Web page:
RSNA 2011 Exceeds Expectations

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 - RSNA 2011
Source: RSNA
With another year of record-breaking attendance under its belt, the annual meeting of the Radiological Society of North America (RSNA) once again worked its magic on tens of thousands of radiology stakeholders. Although final attendance numbers were unavailable as of press time, pre-meeting estimates set the bar at nearly 60,000 attendees.

Below are excerpts from the top 10 educational sessions we attended. For complete conference coverage, visit www.healthimaging.com and click on the RSNA 2011 tab.

1. Chang predicts PACS 3.0

Radiology is witnessing the maturation of digital image management and has entered a new phase, according to Paul J. Chang, MD, chair of radiology informatics at the University of Chicago Medical Center.

Chang dubbed the next phase of digital image management as PACS 3.0, or "meaningful innovation for meaningful use." Image management, he said, needs to go beyond the walls of the enterprise and also recognize that the emphasis is no longer on images. Radiology needs to deliver a value proposition. Dashboards and scorecards , the primary product of business intelligence, play a significant role.

2. PET/MR + 7T MR represents next great leap for radiology

Mechanistic imaging, which leverages imaging to understand the pathophysiology of disease, will project the specialty of radiology another leap forward, said A. Gregory Sorensen, MD, co-director of the  Martinos Center for Biomedical Imaging at Massachusetts General Hospital in Boston and CEO of Siemens Healthcare USA.

Mechanistic imaging, which is not necessarily a functional, metabolic or molecular modality, could demonstrate the value of imaging and help physicians understand disease in a patient or population and how that disease might be treated. "Context becomes more important than the imaging technique."

3. Peering into the future of atherosclerosis imaging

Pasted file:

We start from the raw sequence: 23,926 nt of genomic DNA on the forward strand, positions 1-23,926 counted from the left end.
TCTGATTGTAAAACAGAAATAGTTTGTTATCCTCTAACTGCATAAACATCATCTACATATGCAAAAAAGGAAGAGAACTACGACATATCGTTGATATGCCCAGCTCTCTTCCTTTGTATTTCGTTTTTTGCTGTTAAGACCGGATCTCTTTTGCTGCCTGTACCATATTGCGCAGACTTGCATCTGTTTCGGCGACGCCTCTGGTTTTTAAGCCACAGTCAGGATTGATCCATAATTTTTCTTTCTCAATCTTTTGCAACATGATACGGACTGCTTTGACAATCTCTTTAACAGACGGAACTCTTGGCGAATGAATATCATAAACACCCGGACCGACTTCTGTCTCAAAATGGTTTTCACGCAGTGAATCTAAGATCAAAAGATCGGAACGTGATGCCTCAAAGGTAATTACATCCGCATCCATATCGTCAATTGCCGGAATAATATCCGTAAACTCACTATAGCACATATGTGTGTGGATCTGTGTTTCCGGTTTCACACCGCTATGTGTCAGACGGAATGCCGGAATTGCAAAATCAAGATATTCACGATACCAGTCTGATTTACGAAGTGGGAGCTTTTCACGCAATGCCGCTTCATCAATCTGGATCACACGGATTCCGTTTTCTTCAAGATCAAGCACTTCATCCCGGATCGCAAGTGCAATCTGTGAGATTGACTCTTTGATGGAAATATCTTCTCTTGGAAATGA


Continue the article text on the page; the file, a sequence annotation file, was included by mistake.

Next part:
With atherosclerosis-related diseases estimated to cost more than $500 billion in the U.S. in 2010, prevention, diagnosis and treatment of vascular disease are critical priorities. Existing and emerging imaging tools show great promise in the diagnosis of atherosclerosis, said Zahi A. Fayad, PhD, professor of radiology and cardiology at Mount Sinai Medical Center in New York City.

Current tools offer a partial solution, Fayad said. MRI can be used to identify plaque burden. Diffusion-weighted MRI takes assessment one step farther and helps identify the composition of plaque, and dynamic-contrast enhanced MRI provides imaging data on the angiogenesis of inflammation.

FDG-PET offers another promising avenue, and researchers are examining the hybrid technique as a biomarker for measurement of inflammation. PET may be capable of predicting a subsequent atherosclerotic event, based on preliminary data from studies of cancer patients.

Farther into the future, cardiovascular nanotechnology could detect disease before a patient's health deteriorates.

4. Best practices for communicating dose risks to patients

"As the public's awareness of medical radiation has increased, so has radiologists' awareness of the importance and need for benefit and risk discussions. However, communicating this information in a comprehensive manner is challenging," said Mahadevappa Mahesh, PhD, chief physicist at Johns Hopkins Hospital in Baltimore.

Mahesh identified a series of common communication missteps for radiologists to avoid when communicating with patients, including: too much jargon; too much information; and too complicated. "Instead, keep the message short and simple, and placed in context."

Meanwhile, co-presenter G. Donald Frey, PhD, of the Medical University of South Carolina in Charleston, noted that radiologists are not successfully communicating the benefits of radiation.

"We need to do a lot more to explain the benefits of CT. Considering only risk is one-dimensional and not of any benefit; we really need to be talking about the benefits and risks of radiation exposure."

5. Informatics will drive patient-centric radiology